In preparing, formulating, and filing for Federal Disability Retirement benefits from the U.S. Office of Personnel Management, whether under FERS or CSRS, the goal is to compile and compose the “best possible” disability retirement packet.
Such a goal is a foundational one — that which is self-evident. Indeed, to have a contrary goal is anathema to the entire administrative process. Concluding that one has achieved that goal, however, leaves room for discretion. Indeed, often the best that one can do is to accept those things which are outside of one’s control, and focus exclusively upon achieving excellence of that which is within the confined arena of what one can control.
Thus, for instance, to try and predict and preclude a denial at the First Stage of the process — while a goal which every attorney who practices Federal Disability Retirement law attempts to achieve — is almost an act of futility, because such an attempt inherently requires that the Office of Personnel Management systematically engages in a rational approach in deciding its cases. On the contrary, much of what the Office of Personnel Management does is to “fill in the blanks” of a template. Denial letters are mostly form letters which then have a concluding paragraph, which itself is often a formatted conclusion. That is not to say that the evidence presented was not reviewed; rather, the evidence reviewed was determined to fit — or not fit — a template.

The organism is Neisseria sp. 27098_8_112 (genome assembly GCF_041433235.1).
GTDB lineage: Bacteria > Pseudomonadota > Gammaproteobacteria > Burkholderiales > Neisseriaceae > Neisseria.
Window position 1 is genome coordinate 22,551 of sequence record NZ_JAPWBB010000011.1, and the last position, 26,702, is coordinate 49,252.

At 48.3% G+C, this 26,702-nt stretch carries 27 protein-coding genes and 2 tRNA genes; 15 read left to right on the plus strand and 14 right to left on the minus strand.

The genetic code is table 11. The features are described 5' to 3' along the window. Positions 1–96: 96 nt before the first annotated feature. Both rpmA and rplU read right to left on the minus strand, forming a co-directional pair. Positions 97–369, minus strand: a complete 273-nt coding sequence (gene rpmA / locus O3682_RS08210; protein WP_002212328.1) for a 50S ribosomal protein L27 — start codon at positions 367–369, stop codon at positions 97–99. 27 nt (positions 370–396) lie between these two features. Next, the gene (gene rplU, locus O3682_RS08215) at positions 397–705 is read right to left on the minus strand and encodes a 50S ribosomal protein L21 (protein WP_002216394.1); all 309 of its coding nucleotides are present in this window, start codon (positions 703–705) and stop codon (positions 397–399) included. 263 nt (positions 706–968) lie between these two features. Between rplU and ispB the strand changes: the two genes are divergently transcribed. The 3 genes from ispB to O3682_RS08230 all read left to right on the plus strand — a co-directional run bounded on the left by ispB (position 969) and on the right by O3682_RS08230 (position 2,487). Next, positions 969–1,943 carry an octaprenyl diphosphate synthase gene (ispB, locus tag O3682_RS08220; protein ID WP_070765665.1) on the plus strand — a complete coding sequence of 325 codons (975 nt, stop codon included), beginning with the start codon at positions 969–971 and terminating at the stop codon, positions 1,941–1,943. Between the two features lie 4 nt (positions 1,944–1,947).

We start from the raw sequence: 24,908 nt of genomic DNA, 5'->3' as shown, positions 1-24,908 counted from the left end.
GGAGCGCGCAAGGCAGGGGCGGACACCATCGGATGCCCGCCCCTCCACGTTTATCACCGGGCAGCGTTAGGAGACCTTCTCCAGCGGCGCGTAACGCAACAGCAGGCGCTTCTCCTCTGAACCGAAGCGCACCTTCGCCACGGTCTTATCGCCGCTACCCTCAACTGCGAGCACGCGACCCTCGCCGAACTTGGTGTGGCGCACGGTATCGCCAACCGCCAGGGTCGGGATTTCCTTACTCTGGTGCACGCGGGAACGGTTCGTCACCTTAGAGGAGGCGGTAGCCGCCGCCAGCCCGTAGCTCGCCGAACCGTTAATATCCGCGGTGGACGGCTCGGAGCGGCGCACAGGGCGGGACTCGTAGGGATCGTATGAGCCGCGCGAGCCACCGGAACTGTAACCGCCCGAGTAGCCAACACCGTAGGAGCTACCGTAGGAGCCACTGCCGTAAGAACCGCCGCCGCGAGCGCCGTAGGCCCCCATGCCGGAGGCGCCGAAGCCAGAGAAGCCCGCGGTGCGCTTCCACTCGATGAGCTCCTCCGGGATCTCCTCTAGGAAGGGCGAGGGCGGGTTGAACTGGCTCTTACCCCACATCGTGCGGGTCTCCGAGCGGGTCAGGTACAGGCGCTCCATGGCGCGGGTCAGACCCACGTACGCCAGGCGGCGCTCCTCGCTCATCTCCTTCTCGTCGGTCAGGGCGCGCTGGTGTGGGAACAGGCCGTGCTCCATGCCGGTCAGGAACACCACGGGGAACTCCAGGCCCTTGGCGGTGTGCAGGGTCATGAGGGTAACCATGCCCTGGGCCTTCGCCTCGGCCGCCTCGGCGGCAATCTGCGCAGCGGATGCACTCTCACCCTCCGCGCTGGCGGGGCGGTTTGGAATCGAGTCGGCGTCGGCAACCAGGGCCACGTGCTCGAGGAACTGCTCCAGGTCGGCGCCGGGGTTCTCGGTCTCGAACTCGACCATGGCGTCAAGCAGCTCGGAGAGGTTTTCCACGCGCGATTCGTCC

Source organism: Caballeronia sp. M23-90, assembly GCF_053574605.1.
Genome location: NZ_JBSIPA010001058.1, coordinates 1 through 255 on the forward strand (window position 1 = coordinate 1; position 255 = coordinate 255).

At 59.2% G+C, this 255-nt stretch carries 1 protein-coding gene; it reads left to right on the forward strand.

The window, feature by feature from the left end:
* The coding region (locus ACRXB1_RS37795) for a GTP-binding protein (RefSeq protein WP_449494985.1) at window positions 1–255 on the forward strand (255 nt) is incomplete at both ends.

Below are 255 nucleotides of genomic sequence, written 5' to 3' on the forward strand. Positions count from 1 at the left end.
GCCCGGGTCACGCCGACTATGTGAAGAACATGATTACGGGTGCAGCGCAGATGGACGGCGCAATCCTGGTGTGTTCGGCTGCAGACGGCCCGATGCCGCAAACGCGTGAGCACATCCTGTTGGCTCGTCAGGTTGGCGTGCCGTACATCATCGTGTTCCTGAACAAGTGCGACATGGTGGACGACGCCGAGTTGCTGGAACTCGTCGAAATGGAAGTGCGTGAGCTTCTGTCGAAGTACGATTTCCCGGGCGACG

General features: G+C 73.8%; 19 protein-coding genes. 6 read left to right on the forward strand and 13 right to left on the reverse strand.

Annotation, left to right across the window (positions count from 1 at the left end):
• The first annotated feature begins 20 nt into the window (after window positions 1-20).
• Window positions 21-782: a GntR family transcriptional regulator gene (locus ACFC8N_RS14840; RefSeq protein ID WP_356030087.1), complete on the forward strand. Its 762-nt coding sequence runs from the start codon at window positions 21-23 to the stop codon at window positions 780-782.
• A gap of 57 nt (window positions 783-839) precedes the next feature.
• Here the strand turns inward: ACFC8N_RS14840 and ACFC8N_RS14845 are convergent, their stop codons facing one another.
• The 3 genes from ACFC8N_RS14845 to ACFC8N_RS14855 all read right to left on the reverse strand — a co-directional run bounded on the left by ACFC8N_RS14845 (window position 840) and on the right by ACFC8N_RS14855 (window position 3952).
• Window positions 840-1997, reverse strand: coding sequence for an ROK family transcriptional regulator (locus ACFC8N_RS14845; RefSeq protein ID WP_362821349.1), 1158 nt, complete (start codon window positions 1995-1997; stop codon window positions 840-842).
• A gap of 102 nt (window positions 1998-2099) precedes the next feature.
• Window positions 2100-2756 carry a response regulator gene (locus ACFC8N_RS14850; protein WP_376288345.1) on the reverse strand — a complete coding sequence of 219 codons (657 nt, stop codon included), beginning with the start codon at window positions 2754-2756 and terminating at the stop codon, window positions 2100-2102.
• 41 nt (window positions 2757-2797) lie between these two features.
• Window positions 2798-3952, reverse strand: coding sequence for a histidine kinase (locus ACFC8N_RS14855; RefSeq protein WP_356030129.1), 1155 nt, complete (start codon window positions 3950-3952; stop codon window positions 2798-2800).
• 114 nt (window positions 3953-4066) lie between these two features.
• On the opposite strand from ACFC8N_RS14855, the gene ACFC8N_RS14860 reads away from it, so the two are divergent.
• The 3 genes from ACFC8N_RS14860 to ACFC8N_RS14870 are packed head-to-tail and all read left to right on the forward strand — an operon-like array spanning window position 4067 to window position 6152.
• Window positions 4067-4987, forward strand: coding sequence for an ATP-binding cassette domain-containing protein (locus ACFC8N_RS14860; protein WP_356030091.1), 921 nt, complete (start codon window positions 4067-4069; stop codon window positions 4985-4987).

How does one counter that which is beyond rationality? By focusing upon those things which are within one’s control — by compiling the best possible presentation, for the best will normally fit any template; unless, of course, the template itself is beyond rationality.
Robert R. McGill, Esquire